Drea Williams was looking for brain supplements when she went down the vitamin aisle with her two kids last weekend.
But what the Egg Harbor Township mom instead found inspiration and a moment of pure kindness.
Andre Davis had just come from Planet Fitness when he saw a little boy in a hockey uniform looking up at him at the Mays Landing store.
“He’s looking at me like, ‘Wow, this guy is big,'” said the 6-foot-5 Mays Landing man.
Davis first went to the boy’s mom, reaching out a hand and asking if the boy and his sister played sports.
“We had just left a tough loss at hockey,” Williams said, making the interaction even more significant.
“Play hard and don’t give up,” he told the 8-year-old.
The man offered advice on colleges and told eighth-grader Sophia to make sure to have a good relationship with her guidance counselor, because that is who would help with letters of recommendation to colleges.
Davis eventually brought the conversation back to Mom.
“Don’t forget mom’s right here,” Williams recalled him saying. “She’s doing this for you. She’s making it all happen. Don’t forget about her when you make it big.”
The mom made sure to get a photo before parting ways.
Then, she decided to share the interaction on her Facebook. A friend convinced her to share it to a wider audience, in an attempt to let the man whose name she didn’t know see what the moment meant.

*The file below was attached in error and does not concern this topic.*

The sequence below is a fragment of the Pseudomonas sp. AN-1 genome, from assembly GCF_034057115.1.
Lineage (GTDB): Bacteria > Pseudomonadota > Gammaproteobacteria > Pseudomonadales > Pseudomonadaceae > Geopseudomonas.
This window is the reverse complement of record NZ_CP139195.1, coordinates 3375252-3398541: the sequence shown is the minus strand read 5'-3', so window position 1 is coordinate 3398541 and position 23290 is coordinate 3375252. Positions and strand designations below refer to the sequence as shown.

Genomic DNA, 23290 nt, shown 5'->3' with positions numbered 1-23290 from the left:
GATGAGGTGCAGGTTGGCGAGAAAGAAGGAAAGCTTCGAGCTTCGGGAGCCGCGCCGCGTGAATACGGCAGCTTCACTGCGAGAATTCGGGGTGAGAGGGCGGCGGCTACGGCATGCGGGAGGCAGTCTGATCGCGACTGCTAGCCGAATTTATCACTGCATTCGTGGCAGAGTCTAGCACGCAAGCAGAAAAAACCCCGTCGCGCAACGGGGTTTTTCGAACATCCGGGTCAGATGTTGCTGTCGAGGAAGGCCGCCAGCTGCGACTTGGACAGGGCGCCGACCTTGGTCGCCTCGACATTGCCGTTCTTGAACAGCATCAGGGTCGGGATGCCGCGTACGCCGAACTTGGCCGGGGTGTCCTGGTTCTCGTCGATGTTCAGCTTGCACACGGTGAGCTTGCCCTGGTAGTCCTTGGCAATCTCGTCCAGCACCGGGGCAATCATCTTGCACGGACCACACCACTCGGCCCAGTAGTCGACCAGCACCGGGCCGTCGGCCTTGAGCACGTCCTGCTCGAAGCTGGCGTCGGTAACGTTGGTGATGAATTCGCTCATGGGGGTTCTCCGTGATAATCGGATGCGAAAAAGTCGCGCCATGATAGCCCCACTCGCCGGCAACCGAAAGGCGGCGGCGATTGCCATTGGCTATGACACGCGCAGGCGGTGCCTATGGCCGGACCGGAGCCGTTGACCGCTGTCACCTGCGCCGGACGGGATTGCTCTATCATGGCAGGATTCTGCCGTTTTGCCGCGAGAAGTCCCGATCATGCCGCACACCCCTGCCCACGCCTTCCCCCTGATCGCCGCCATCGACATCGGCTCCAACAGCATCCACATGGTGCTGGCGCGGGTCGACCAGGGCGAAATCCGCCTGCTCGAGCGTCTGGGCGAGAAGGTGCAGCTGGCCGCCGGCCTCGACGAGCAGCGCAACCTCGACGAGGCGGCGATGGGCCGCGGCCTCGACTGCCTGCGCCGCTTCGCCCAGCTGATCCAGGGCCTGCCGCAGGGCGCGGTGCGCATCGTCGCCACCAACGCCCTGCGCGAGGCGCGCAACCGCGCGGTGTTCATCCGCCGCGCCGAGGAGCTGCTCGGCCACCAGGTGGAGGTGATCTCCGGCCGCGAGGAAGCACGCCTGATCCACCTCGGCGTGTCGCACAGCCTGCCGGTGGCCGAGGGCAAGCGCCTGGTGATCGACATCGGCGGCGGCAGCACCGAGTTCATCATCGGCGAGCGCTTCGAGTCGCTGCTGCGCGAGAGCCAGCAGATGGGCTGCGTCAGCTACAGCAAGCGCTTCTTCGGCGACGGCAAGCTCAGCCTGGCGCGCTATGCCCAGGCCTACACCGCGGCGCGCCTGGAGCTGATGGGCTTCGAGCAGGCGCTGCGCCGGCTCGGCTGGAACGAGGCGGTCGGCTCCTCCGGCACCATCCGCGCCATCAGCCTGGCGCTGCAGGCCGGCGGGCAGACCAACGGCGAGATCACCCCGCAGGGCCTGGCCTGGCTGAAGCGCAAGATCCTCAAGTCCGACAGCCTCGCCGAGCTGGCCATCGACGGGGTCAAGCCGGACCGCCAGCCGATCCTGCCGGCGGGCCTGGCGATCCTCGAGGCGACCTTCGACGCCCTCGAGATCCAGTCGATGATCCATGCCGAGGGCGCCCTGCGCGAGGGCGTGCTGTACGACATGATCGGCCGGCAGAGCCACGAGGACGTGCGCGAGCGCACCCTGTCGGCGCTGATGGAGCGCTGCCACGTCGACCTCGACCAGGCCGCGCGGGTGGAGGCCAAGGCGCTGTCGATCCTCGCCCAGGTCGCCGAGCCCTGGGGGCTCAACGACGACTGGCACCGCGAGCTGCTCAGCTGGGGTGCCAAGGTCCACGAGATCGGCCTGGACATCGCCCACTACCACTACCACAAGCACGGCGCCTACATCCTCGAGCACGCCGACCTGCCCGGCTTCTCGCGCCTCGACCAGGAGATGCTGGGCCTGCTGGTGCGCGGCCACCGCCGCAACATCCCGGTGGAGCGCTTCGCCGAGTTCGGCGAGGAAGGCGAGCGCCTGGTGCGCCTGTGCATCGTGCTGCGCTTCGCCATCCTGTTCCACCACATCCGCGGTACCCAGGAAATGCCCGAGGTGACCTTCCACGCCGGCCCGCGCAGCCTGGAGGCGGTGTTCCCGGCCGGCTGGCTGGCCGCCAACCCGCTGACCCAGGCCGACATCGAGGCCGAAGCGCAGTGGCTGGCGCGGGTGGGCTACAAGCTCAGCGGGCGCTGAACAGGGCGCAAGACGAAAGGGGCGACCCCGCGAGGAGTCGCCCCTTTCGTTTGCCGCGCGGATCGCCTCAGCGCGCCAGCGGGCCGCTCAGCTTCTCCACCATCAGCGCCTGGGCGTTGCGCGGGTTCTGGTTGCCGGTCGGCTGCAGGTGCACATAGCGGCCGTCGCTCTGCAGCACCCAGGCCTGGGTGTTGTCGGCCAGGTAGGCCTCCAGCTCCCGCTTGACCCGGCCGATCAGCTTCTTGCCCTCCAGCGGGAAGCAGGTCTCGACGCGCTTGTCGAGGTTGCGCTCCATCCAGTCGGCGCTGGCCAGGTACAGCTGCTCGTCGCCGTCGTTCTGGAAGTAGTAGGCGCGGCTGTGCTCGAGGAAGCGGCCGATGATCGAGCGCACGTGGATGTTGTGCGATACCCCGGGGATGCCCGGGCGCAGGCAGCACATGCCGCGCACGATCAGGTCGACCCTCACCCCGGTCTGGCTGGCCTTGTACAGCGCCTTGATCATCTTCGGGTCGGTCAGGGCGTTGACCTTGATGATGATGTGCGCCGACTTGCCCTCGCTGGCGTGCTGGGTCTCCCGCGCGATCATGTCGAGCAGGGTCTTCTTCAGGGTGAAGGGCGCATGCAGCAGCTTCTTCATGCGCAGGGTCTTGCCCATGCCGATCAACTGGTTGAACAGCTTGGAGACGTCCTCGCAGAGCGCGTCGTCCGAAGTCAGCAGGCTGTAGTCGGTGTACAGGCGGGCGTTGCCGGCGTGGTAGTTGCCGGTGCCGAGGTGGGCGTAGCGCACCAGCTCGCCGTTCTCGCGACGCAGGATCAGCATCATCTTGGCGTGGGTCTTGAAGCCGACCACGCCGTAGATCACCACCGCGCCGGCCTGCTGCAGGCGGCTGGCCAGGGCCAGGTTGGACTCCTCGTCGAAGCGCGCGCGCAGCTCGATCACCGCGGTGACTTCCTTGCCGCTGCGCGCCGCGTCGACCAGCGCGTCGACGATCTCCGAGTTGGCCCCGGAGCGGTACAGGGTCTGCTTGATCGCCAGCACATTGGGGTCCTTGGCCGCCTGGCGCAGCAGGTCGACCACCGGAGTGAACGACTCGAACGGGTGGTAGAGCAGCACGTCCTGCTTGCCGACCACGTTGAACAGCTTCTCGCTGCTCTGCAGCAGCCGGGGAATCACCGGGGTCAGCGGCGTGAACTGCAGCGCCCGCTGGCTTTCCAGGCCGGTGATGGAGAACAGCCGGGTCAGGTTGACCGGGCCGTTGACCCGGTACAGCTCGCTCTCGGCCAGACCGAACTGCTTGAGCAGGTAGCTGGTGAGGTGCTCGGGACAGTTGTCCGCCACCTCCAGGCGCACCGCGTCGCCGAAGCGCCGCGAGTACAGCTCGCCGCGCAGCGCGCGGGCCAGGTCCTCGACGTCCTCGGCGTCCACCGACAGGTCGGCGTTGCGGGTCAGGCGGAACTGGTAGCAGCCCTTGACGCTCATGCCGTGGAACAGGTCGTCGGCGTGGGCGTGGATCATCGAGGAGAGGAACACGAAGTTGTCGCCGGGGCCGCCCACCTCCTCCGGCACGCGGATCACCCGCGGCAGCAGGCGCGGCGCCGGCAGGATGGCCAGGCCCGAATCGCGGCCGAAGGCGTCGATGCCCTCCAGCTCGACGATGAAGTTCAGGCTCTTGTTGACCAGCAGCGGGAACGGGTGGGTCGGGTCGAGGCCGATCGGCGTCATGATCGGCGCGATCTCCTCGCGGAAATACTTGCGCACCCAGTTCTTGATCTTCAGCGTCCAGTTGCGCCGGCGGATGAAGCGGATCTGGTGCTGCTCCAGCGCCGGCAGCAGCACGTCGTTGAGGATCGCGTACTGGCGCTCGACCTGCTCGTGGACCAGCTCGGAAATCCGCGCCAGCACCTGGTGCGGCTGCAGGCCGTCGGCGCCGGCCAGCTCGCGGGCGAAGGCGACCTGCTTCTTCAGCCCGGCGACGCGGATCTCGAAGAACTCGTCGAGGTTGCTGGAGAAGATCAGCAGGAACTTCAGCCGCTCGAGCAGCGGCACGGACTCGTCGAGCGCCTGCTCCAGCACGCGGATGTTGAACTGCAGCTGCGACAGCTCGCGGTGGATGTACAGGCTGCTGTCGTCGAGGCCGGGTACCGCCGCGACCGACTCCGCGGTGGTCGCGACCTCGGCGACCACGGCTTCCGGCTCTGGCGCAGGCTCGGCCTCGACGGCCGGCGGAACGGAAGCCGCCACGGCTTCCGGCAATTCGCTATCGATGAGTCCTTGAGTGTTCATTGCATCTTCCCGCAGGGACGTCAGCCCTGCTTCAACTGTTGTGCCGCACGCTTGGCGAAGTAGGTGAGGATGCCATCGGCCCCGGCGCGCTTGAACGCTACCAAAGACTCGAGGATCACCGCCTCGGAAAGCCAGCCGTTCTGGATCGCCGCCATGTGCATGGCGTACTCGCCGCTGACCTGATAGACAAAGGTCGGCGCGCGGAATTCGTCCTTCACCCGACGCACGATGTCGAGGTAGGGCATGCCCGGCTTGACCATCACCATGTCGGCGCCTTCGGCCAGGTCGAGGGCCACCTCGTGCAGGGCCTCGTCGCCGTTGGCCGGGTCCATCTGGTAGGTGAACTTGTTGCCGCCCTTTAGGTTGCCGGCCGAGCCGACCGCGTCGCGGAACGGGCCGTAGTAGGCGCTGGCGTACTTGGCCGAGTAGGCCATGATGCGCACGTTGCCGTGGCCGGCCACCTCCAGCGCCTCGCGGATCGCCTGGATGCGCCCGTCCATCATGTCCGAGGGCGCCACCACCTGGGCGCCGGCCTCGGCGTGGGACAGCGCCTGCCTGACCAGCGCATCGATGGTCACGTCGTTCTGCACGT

“I wanted his mom or his wife or his daughter to just be proud of the dad, son and father they raised,” Williams said. “He’s a good man.”
She posted to the Original Egg Harbor Township Happenings Facebook page, known — she pointed out — for sometimes falling into drama and negativity.
This, she thought, would have universal appeal and possibly avoid any hate.
It went beyond that.
Over the weekend, she watched as other pages started sharing the post, and it “went a little viral.”
It also found a lot of people who knew Davis, and they weren’t surprised by the unprovoked motivational moment.
“I was his manager at Ocean Casino for a few years and he was the one person I’ll never forget,” one man wrote. “Nothing but positivity comes from this man and I’m glad he’s getting the recognition he deserves and never asks for.”
Davis works part-time security at the casino.
“My boyfriend and I met this man a few nights ago in Wawa,” wrote a woman. “He said his name was Dre and he is a security guard in AC. He was in Wawa joking around with us and was just so sweet! I think he’s a guardian angel.”
Eventually, Davis learned of the post himself.
He was at his job with Pleasantville Public Works when his boss called him. He also got calls from family.
“I read it,” Davis said. “It was very nice and sweet of her.”
He’s also been stopped at the Pleasantville Wawa he often frequents.
He said he’s overwhelmed by the response.
But Davis is glad that positivity is getting attention.
“It’s all about that,” he said. “You talk about good things and positive things and push people to the next level.”
It may even help him complete a dream.
Davis is looking to form Tunnel Vision, which plays off the idea that when people are going through tough, dark times, there is a light at the end of the tunnel to keep striving toward.
“First you’ve got to go through the obstacles, you’ve got to go through the work,” he said.
Davis, 52, looked to the light of others when he was growing up in Atlantic City, a “skinny kid” in the rough neighborhoods.
He turned to sports and looked at guys who went before him like Willie Glass and Lou Rowe, who both were drafted into the NBA.
He now is hoping to motivate kids like they did him.
“Those guys didn’t know how I looked up to them,” Davis said. “I want to help pull people into the light.”